There’s a lot to learn as a first-time homeowner. After weeks of internal inspections and walkthroughs, the lawn might be the last thing on your mind. Lawns, however, are an important part of homeownership that require dedication and care. A beautiful, well-maintained lawn or garden can even increase the value of your home.
This might be your first time caring for a lawn, so it’s important to start on the right track to set yourself up for future success. Here are 7 lawn-care tips for first-time homeowners.
The closing process is a great time to gather information about your new lawn. Your realtor expects you to have questions, especially as a first-time homebuyer. Use your real estate agent as a resource for understanding what kind of care your lawn has had in the past and what you will need once you move in.
Here are a few examples of questions you can ask:
- – When was the lawn last fertilized?
- – When was the last time the soil was tested?
- – Does the HOA or Condo Association have any requirements for lawn care?
- – Has the soil been aerated?
Buying your first home was expensive enough, and it can be tempting to buy more gardening and lawn care tools than you need. Spare your budget and start with a few basics. Look for what your new house already has, like spigots, in-ground sprinklers, or even a shed to store supplies.
Once you know what you have you can make a list of what you need. Some equipment you might need right away, depending on how much work or repair your lawn needs. Seasonality is important, too. Don’t rush to buy an expensive in-ground sprinkler system in the winter when the ground is hard, or buy an expensive mower when it’s not growing season for the grass.
Instead, start with the basics, like a manual lawnmower and garden hose, before you commit to expensive lawn equipment.
Soil testing is crucial for planning your lawn care. Soil isn’t just dirt. It’s a compound of organic matter that determines the health and success of anything you plant. Soil test kits are easy to find at any hardware store or nursery. These tests measure your soil’s pH, or whether your soil is acidic, alkaline, or neutral.
Most plants, but not all, prefer neutral soil. Understanding your soil’s pH will help narrow down your options for fertilizer, watering, and planting.
Lawns need specific nutrients – namely nitrogen, potassium, and phosphorus – to produce lush grass. Most fertilizers will contain all three, but ratios will differ based on your lawn’s unique needs. Think of fertilizer as a vitamin for your lawn. Your lawn gets nutrients from the environment but may need a little boost of certain elements to stay healthy and green.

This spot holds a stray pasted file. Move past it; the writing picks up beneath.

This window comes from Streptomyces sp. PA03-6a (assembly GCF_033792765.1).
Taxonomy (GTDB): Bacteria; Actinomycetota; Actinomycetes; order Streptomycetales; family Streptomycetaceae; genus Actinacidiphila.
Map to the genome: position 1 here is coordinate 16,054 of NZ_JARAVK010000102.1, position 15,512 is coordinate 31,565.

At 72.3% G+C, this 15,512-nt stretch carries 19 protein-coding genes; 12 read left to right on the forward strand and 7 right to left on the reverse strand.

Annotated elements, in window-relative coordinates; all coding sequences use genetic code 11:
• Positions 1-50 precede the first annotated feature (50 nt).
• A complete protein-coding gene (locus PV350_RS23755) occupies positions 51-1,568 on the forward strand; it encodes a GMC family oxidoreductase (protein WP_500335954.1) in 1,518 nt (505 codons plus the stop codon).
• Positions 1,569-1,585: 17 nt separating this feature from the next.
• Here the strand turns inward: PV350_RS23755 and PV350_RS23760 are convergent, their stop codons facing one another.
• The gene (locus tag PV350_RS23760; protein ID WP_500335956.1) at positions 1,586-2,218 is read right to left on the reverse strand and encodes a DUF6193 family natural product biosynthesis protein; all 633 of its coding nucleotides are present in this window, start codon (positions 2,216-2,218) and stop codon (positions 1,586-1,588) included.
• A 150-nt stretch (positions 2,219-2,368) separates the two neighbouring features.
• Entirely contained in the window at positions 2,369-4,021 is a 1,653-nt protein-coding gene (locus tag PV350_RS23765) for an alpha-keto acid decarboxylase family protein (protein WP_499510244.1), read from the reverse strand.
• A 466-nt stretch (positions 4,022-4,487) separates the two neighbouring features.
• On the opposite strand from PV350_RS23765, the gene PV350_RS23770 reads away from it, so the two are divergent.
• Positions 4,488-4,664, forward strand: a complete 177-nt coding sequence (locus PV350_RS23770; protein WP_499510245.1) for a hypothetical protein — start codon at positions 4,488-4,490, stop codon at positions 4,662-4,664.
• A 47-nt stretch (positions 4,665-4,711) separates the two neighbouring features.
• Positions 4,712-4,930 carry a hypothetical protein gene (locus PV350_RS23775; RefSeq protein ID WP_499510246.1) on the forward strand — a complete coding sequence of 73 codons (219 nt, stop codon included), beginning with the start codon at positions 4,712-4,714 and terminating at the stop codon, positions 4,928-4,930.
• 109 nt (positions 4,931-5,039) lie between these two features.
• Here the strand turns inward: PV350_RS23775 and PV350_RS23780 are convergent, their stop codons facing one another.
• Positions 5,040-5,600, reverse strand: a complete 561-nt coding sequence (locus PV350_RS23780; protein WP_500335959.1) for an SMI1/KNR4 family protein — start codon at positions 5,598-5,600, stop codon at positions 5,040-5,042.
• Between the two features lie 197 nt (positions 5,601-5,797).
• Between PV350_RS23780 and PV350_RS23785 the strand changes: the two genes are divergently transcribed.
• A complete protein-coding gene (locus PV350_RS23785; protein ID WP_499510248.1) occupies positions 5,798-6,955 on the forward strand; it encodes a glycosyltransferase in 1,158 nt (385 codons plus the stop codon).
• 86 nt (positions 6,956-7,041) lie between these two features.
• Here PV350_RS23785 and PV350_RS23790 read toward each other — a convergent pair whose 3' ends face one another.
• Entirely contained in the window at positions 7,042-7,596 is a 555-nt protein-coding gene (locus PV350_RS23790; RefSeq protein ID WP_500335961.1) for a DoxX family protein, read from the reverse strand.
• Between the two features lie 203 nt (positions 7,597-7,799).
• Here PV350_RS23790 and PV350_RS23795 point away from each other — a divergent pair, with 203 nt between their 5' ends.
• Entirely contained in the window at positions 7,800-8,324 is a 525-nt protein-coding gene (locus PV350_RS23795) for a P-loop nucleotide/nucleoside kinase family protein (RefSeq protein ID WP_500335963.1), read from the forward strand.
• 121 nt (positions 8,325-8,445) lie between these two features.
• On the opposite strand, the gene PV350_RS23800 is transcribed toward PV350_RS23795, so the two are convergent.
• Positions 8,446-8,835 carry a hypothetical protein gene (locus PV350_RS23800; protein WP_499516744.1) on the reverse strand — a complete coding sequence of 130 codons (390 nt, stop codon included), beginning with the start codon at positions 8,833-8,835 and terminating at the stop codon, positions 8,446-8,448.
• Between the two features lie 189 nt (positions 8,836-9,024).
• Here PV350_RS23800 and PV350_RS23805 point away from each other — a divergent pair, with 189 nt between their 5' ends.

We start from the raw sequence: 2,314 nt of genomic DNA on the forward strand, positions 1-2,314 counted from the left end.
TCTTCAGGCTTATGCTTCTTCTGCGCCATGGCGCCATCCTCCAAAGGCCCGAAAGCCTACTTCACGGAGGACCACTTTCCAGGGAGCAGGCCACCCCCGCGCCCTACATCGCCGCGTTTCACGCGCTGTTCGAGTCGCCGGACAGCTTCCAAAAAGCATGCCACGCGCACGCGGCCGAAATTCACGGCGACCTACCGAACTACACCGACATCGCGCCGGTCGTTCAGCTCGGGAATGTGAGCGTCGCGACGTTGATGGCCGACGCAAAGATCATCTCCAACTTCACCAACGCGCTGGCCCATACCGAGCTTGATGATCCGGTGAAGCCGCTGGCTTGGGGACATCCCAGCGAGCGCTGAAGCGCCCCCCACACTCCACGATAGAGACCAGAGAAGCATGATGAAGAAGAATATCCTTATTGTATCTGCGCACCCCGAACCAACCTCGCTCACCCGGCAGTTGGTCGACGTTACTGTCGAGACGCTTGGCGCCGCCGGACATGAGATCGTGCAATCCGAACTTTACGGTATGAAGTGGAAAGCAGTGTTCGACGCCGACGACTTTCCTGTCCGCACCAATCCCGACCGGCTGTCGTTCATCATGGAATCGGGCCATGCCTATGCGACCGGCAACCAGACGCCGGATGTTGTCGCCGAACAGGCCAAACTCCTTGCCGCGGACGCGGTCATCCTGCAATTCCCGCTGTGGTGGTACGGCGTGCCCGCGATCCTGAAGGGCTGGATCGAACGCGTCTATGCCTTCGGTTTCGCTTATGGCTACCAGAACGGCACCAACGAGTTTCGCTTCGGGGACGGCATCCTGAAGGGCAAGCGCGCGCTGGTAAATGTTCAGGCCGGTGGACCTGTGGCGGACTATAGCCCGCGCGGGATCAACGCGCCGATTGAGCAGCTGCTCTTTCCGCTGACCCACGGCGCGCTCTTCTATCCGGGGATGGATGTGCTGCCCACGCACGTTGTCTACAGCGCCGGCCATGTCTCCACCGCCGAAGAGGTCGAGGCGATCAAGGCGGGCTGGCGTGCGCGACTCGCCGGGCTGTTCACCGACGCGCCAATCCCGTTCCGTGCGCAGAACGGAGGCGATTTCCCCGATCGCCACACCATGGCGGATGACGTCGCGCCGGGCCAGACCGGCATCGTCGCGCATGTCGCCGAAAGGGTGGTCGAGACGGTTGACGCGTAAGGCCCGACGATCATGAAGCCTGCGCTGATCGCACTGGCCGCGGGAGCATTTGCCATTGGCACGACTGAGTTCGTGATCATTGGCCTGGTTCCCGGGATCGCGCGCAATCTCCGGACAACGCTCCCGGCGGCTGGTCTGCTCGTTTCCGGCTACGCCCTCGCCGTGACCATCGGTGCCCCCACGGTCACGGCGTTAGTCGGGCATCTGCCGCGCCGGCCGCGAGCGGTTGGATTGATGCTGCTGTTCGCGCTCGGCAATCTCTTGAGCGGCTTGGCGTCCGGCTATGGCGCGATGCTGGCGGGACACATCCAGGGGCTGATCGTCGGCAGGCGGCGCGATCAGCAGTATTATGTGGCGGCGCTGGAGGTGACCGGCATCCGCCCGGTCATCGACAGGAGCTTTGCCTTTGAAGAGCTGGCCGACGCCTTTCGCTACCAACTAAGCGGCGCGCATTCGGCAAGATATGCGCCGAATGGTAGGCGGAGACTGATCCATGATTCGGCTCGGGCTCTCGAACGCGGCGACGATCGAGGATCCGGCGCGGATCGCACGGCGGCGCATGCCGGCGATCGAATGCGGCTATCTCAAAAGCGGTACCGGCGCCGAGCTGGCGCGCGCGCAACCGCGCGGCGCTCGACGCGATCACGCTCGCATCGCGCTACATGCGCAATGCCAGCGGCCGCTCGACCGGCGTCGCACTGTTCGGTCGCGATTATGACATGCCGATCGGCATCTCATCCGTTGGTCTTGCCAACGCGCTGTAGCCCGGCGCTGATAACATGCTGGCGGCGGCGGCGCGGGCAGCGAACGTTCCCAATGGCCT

Your soil test results will indicate any nutrient deficiencies in your lawn. Those deficiencies will inform the fertilizer element ratio you choose. From there, you can decide whether you want gradual release, timed release, granular, or liquid fertilizer for your new lawn. When in doubt, ask experts at your local plant nursery or home goods store for a recommendation.
Your new lawn doesn’t just need water. All plants need oxygen to grow. Soil and grass become compacted over time, restricting your lawn’s ability to absorb oxygen. Aerating your soil is an essential step for caring for your new lawn.
You don’t need fancy equipment to aerate your soil, but make sure whatever aeration tool you choose won’t uproot your grass. Spike aerators afford you more control over where you aerate.
How much water is too much water? That’s what you’ll need to learn as a new homeowner to avoid overwatering, a common mistake among new plant parents. Keep your soil moist, not wet, to properly hydrate the grass without suffocating it.
If you start from scratch with fresh grass seed, you’ll have to water more frequently to keep the soil moist. You’ll also have to adjust your watering schedule during warmer months, and depending on how much rain your region gets.
Weeds can pop up in any yard and they compete with your grass for nutrients in the air and soil. They can overrun your lawn if you’re not careful. Pulling weeds by hand removes the root and prevents weeds from spreading throughout your yard. The most common weeds, like dandelions, will spread once they flower. Learn to identify early-stage weeds to remove them.
Chemical treatment options are also available to treat persistent weeds. These treatments, called herbicides, can either prevent new weeds from growing or kill weeds on contact. Removing weeds is necessary for a healthy yard and your property’s overall curb appeal, but be mindful of the potential environmental harm from continuous chemical use.
Understanding the basics of lawn care when you move into your new home will make gardening and landscaping easier down the line.
Take time to understand the state of your lawn by asking your realtor questions and testing the soil. Use that information to assemble a lawn-care plan as you adjust to your new home. Learn the basics of watering, fertilizing, and weeding and you’ll have a solid foundation for your lawn.